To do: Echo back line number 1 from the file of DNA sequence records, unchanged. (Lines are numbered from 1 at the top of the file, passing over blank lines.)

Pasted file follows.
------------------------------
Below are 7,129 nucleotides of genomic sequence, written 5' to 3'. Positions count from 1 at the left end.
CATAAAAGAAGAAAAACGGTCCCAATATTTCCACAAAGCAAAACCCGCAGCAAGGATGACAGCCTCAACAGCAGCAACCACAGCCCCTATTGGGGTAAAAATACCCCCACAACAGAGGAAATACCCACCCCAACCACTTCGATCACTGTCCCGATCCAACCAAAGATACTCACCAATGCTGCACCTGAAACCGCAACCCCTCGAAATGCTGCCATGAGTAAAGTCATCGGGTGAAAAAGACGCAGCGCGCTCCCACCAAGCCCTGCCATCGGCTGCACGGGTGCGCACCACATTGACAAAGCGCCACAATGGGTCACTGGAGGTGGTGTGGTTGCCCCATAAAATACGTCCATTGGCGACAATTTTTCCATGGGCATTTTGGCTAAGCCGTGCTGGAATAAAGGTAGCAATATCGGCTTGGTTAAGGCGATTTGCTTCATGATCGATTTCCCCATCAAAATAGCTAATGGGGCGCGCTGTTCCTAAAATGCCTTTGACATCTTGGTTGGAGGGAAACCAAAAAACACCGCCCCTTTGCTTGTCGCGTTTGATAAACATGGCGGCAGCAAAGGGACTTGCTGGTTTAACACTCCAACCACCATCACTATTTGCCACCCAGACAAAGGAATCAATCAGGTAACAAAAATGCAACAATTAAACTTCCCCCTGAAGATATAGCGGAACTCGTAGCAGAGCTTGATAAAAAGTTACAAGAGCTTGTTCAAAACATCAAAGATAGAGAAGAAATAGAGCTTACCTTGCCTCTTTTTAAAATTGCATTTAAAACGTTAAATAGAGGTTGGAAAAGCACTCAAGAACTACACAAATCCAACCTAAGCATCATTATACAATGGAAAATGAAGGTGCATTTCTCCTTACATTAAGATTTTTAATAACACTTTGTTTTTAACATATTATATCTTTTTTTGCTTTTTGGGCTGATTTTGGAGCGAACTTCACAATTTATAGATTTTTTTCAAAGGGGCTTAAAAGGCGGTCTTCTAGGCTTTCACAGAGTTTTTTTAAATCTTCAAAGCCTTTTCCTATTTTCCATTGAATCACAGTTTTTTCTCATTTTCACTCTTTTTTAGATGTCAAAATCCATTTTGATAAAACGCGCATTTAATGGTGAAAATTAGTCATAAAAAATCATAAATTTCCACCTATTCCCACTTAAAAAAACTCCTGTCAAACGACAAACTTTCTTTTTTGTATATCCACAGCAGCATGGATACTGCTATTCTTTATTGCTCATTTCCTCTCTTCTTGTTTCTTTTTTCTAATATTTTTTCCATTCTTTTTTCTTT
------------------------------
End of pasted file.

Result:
Below are 7,129 nucleotides of genomic sequence, written 5' to 3'. Positions count from 1 at the left end.